Some Thoughts On He Who Shall Not Be Paid
No, this is not another rumor as we don’t have any updates for our anxious readers. I did want to provide some financial perspective on the situation, however. On the negative side, it strikes me that the hold out by HWSNBP cannot be divorced from the pending expiration of the current collective bargaining agreement at the conclusion of this season. As I’ve discussed in two previous posts, the current deal likely does not work for many of the smaller market teams and those saddled with heavy debts not offset by cash flows from related businesses, AEG’s real estate empire, for example. The rising salary floor is putting real pressure on several teams who are either being put on the block, moving to a new market or whose continued existence is in doubt. I predict that the owners are going to exercise their right to terminate the current CBA after this season which means it will have to be renegotiated. Meanwhile, the players have hired Donald Fehr to head the NHLPA, and he is a man who has a history of playing hardball in negotiations with the Major League Baseball owners. This could get quite messy.
The possibility of more labor turmoil has to be part of the subtext in the negotiations between Don Meehan and Dean Lombardi. It is impossible to predict whether any games or an entire season will be lost or what a new CBA will look like, but both parties in the discussions cannot entirely dismiss the possibility that the constraints they are under could look very different starting with the 2012-2013 season. For instance, Dean Lombardi needs to cognizant of the fact that the salary cap may not continue to increase by the 8.8% it has averaged since the end of the lockout. Likewise, HWSNBP’s agent has to worry about a scenario where the cap is reduced in order to assuage some of the smaller market owners. Remember, the last CBA cut compensation on all existing player contracts by 24% for their entire length. This possibly explains why Meehan is looking to take every last penny off the table. At the end of the day, HWSNBP’s contract will reflect his current (and potential) value to the Kings, but it is important to remember that the current economic rules of the game could very easily change, complicating already difficult circumstances.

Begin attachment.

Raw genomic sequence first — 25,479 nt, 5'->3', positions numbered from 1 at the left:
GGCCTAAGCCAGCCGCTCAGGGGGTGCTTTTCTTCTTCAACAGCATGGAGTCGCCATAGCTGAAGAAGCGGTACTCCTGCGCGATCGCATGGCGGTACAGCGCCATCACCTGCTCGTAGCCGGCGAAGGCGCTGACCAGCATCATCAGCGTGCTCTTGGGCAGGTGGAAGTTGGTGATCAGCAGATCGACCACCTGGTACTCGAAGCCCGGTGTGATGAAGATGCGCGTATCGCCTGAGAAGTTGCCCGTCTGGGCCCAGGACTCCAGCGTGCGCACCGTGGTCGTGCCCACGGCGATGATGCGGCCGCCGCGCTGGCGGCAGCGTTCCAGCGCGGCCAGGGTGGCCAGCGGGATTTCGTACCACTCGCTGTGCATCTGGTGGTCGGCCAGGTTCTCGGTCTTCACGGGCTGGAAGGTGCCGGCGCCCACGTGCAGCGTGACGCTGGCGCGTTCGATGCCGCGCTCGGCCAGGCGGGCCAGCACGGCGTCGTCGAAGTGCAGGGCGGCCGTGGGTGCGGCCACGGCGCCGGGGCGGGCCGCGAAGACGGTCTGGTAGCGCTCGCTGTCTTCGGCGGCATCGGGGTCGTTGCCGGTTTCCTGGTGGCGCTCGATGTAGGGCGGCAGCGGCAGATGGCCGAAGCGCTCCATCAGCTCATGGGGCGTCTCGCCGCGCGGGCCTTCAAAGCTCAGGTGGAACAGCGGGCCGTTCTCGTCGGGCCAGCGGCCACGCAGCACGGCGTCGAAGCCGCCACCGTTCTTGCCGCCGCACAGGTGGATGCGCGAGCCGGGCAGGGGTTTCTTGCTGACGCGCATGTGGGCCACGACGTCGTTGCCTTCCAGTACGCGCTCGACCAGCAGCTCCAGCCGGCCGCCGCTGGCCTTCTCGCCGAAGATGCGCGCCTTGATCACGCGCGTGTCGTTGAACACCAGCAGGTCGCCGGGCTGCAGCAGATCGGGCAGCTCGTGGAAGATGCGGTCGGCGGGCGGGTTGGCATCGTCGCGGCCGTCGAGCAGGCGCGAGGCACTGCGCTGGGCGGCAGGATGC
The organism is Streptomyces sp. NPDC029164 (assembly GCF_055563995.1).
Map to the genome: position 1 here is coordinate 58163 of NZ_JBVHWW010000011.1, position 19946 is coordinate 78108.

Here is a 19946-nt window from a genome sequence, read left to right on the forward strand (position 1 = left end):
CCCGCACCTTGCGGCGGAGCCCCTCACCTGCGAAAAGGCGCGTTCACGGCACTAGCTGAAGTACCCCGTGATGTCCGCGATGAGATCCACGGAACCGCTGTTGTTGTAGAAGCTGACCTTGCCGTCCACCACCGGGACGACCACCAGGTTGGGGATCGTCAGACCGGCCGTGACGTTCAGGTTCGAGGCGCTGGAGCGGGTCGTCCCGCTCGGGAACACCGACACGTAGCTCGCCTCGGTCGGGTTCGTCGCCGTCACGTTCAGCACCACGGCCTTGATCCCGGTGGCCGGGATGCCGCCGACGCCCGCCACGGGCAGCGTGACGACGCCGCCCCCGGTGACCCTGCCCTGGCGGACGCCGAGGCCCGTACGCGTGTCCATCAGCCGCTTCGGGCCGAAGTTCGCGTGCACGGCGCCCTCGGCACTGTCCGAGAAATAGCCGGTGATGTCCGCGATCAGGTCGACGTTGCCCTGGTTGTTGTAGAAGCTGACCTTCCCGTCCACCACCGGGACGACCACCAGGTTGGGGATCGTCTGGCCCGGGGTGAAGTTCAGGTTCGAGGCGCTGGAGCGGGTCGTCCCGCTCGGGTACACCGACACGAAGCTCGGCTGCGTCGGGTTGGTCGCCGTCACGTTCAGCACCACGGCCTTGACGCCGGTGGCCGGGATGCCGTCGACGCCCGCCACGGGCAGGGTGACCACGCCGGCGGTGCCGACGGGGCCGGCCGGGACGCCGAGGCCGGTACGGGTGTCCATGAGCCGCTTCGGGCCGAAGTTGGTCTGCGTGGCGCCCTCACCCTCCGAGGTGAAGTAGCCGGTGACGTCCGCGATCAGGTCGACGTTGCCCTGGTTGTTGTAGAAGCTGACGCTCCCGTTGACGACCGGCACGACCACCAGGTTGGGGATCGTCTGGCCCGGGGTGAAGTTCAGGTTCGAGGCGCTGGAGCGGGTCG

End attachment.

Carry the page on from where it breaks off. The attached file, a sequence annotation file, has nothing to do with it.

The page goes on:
Another aspect of this story which has been speculated on is whether an offer sheet might break this wide open. It is my strong belief that this is something we as Kings’ fans do not need to worry about (despite Scribe’s insistence that is could happen). If you look at the 2011-2012 salary charts courtesy of Capgeek, there are 18 teams who are close enough to the cap that they would have to lose significant salary before taking on a contract like HWSNBP’s. Most importantly, this list contains all of the large market, highest spending teams. With the start of the season less than a month away, I believe it is unlikely that teams are going to make major changes to their roster that the signing of HWSNBP would entail. Besides, with all teams above the salary floor, there is not a long line suitors looking to take on another club’s bad contract in a salary dump this close to the start of the season.
There are 11 teams that have the cap space to sign an elite defenseman, but this list contains teams in real financial trouble (Phoenix), on the block and being dressed up for sale (Dallas and St. Louis) and that play in some of the smallest markets (Florida). The only two teams I see that could conceivably tender an offer sheet are Minnesota and Ottawa. Both teams play in strong Hockey markets, have plenty of cap space and could use additions to the blue line. On the other hand, neither is close to competing for the Cup with the Senators in full rebuild mold and both lack the beach and other amenities that HWSNBP has grown to enjoy. Remember, there has to be mutual agreement for an offer sheet to take effect. But, this gets to the main reason why HWSNBP is not going anywhere. With the Kings, both the player and the team know each other well and what role HWSNBP is most comfortable playing. Thus, it is less of a gamble for the Kings to sign their star since they know what they are getting for their investment. At the same time, by going to another team with a huge contract to live up to, HWSNBP is going to be under tremendous pressure to be ‘The Guy’ right away in a new system and with unfamiliar teammates. The familiarity of the known is why players often accept a home town discount as human beings are naturally averse to change. Ultimately, I believe HWSNBP is going to remain a King, and it still comes down to the numbers.